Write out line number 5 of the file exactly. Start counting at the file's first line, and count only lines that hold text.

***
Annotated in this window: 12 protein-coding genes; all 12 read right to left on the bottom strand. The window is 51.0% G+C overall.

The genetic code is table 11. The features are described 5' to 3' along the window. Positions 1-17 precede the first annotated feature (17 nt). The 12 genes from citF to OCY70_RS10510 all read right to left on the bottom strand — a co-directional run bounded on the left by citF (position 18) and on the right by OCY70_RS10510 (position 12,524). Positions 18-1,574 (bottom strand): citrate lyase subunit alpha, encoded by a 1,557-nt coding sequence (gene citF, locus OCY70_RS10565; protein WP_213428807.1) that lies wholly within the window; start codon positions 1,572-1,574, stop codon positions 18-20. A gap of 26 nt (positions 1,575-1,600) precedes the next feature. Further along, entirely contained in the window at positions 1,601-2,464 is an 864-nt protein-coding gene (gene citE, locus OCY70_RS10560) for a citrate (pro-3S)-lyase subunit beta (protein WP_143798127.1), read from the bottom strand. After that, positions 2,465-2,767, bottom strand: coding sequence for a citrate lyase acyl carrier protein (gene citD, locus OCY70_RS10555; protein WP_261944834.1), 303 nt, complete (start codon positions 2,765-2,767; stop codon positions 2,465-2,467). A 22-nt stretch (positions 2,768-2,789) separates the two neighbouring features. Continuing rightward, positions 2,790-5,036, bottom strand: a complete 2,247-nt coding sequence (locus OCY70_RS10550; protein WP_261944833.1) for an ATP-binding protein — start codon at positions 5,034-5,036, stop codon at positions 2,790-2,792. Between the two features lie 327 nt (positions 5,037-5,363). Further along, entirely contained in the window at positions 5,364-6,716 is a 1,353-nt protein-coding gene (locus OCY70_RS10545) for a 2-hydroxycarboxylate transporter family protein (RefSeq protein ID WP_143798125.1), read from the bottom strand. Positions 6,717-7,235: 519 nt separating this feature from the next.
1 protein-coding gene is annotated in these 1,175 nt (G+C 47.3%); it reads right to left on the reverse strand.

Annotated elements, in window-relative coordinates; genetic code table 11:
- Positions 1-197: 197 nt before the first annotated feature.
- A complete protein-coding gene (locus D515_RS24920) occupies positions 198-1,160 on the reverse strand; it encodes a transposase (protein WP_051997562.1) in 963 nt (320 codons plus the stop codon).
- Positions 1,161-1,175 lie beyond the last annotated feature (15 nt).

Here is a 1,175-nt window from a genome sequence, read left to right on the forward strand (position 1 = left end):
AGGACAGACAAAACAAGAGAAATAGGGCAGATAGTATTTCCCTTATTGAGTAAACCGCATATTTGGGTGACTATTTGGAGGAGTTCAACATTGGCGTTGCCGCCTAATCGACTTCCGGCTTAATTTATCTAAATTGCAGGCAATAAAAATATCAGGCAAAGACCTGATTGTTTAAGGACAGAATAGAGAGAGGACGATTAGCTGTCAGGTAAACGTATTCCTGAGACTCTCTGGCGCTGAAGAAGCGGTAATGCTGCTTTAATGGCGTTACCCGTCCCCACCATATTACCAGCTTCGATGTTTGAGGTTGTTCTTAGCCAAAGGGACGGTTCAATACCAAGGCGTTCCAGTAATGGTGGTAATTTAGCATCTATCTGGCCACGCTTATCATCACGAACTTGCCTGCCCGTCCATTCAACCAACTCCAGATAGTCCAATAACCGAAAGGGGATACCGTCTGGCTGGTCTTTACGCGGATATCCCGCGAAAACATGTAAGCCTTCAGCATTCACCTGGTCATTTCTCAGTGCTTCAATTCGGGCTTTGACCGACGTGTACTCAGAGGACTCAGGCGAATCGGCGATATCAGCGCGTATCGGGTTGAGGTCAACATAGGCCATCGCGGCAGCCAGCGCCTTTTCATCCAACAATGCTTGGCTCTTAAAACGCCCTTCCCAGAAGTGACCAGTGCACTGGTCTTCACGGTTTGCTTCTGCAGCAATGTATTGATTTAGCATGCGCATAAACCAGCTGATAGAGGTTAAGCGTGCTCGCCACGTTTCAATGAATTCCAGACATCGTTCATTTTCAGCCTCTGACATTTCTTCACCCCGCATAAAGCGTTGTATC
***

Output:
- Positions 1-197: 197 nt before the first annotated feature.